Increasing the tax rate to seven percent on those with adjusted gross incomes between $115,000 and $150,000, 8.5 percent on incomes between $150,000 and $250,000, and 8.9 percent on incomes over $250,000 could increase revenues by an estimated $100 million. This could be coupled with rate reduction for middle-class households.

For more wonk talk, listen to Ted on WV Public Broadcasting early this week.

Another tax reform that would help low-income families in a different way is described in Ted’s blog post. Providing a tax credit for small donations to candidates would give low- and middle-income people and incentive to participate in the electoral process, enriching our democracy.

Higher Education Cuts Hurt West Virginia’s Economic Future

A well-trained workforce is crucial to West Virginia’s economic future. This goal has not been a priority in the state, however, with year after year of cuts to higher education.

It’s past time for West Virginia’s policymakers to reprioritize the state’s budget and stop shifting the costs of tax cuts to college students and working families.

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A State Tax Credit for Democracy: Citizens Unite!

This evening the State Senate passed a bill that would make significant changes to our state’s campaign election laws by increasing the amount of money people can contribute to political campaigns. Under Senate Bill 541, the cap for campaign individual contributions would increase from $1,000 to $2,700 per election cycle, matching the amount that federal candidates receive in elections. The bill would also require organizations that give over $1,000 in campaign disbursements to be included in an online searchable database run by the Secretary of State’s Office.

While increasing transparency in the campaign election process is a positive step forward to combating the Citizens United decision that has opened up the floodgates for large, wealthy campaign donations, policymakers could also consider other avenues for combating the stranglehold of money on our democracy. One such idea would be to make it easier for everyday people to contribute to campaigns by giving them a state tax credit. This is exactly what Oregon does (and several other states to a lesser extent).

The Oregon Political Tax Credit, enacted in 1969, gives tax filers a non-refundable credit of up to $100 ($50 per person) who donate to a political party, candidate for office, or political action committee at all levels of government. Beginning in 2014, the tax credit is limited to single adults with incomes under $100,000 and joint filers with income under $200,000. According to the Oregon Department of Revenue, approximately 98,000 people claimed the credit in 2010 for a price tag of about $6.3 million, with the average credit being $66 per tax filer.  The share of Oregon taxpayers using the credit has ranged from 3.4 percent to 7.8 percent.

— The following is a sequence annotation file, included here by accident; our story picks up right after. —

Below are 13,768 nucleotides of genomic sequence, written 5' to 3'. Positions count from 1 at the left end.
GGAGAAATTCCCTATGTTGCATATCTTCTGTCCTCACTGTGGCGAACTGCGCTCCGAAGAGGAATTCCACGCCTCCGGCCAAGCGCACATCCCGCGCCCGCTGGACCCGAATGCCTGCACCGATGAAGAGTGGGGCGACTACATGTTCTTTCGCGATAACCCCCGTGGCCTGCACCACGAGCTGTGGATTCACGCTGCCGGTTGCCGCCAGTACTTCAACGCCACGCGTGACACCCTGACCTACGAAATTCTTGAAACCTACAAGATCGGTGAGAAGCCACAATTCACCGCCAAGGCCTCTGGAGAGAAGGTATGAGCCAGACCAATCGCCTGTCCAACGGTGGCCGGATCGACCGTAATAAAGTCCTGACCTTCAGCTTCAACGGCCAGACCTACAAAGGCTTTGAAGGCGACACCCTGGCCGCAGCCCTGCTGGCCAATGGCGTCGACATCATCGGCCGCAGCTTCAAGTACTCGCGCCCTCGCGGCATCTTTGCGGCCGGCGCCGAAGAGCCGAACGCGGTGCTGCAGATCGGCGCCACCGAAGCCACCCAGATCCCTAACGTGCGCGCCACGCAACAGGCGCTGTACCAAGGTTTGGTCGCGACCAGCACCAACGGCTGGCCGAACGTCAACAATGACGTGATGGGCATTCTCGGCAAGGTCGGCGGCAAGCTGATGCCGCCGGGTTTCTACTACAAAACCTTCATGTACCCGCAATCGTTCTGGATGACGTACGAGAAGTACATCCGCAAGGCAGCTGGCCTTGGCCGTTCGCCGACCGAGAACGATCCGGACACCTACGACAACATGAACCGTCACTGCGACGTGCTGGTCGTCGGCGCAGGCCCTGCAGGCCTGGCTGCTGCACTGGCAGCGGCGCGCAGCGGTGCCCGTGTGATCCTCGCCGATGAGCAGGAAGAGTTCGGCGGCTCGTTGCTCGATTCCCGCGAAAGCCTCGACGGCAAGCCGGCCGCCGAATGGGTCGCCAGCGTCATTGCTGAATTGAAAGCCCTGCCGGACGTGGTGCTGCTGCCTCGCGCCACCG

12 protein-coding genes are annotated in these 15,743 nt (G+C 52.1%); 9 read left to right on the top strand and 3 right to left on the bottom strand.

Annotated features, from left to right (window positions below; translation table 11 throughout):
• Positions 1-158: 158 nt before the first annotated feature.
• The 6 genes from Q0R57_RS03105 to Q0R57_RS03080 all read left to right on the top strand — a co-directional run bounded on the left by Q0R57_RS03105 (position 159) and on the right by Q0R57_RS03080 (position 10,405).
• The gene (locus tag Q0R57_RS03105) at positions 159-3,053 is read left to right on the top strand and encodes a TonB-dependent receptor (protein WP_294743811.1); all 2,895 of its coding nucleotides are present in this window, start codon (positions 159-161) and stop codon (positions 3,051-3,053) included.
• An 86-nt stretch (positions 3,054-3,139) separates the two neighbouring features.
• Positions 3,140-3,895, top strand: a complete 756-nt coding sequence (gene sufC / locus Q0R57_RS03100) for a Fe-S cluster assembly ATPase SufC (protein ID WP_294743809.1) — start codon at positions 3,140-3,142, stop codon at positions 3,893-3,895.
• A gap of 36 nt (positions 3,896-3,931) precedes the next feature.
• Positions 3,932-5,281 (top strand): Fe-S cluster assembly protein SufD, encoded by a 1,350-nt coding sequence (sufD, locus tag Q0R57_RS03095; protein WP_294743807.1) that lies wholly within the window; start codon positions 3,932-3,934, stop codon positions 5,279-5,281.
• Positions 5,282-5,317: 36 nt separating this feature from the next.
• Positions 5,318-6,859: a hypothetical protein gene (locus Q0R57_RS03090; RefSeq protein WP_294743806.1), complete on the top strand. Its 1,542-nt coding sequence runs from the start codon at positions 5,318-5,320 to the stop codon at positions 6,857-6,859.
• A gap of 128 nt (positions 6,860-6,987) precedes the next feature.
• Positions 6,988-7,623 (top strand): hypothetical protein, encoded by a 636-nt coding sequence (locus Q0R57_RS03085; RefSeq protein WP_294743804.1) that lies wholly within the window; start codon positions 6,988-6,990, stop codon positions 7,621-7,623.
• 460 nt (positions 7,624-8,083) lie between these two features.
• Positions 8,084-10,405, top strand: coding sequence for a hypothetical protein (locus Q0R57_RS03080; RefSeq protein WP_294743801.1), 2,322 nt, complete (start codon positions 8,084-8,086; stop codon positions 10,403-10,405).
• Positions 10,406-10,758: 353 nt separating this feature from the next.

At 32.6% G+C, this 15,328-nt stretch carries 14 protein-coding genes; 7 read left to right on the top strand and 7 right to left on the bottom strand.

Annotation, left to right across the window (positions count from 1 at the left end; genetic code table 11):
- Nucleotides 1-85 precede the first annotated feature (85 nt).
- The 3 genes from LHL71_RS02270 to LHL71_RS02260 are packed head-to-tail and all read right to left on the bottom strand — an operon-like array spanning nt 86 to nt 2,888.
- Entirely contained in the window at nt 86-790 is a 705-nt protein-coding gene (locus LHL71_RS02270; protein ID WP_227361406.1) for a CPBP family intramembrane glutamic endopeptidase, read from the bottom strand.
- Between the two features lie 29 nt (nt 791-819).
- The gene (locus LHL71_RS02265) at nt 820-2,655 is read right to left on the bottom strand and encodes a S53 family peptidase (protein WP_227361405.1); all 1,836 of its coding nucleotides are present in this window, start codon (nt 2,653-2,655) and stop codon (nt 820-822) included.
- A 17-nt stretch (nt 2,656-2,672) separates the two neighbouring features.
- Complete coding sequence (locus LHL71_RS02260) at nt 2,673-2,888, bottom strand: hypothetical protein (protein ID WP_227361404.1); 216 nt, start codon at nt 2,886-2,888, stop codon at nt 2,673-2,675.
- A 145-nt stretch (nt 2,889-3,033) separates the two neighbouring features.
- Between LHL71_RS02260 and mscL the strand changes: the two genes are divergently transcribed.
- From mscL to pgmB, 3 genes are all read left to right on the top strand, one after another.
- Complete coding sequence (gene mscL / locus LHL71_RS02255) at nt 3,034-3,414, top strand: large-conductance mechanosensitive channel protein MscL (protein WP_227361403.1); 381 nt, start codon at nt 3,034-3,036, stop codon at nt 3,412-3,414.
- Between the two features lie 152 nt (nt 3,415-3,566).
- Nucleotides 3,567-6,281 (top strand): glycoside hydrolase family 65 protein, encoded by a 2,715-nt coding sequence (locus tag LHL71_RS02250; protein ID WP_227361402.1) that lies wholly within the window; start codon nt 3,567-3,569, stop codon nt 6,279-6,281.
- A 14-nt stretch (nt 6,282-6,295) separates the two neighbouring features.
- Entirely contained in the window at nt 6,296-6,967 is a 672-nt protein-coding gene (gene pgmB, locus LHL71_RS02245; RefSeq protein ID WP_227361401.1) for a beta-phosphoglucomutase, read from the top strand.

The goal of the Oregon Political Tax Credit is to increase participation and clout in elections among everyday voters. In 2004, the US Public Interest Research Group (PIRG) put forth a similar proposal for federal tax credit based on Oregon’s Political Tax Credit. In its report, PIRG highlighted that a federal tax credit existed from 1971 to 1986 and received strong bi-partisan support. There has also been a renewed push at the federal level to pass similar legislation to create a $25 refundable My Voice tax credit to help spur small-dollar contributions to candidates for Congressional office. (A recent report by the progressive think tank DEMOS outlines several other proposals, along with the My Voice tax credit, that provide other incentives to bring more small donors into the political process.)

For relatively little money, West Virginia could design a similar My Voice tax credit (perhaps calling it the Citizens United Tax Credit). According to the IRS, in 2012 there were 788,490 tax filers in West Virginia. If we use this number as our base for 2016 and assume that five percent of tax filers use the credit – which would be on the very high end since the credit would be brand new – approximately 39,000 tax filers would use it. At an average credit of $66, this would amount to only about $2.5 million, even less if West Virginia adopted similar income caps as Oregon. West Virginia could also make the tax credit refundable, so more low-income people could participate. To pay for the tax credit, West Virginia could repeal a number of existing ineffective tax credits or just make it a priority by including in the state budget.

While adopting such a credit would not solve all of the problems associated with wealthy donors monopolizing the political process and public policy, it could be a great tool for grassroots campaigns that want to include more people into the political process in the post-Citizens United world. Citizens Unite!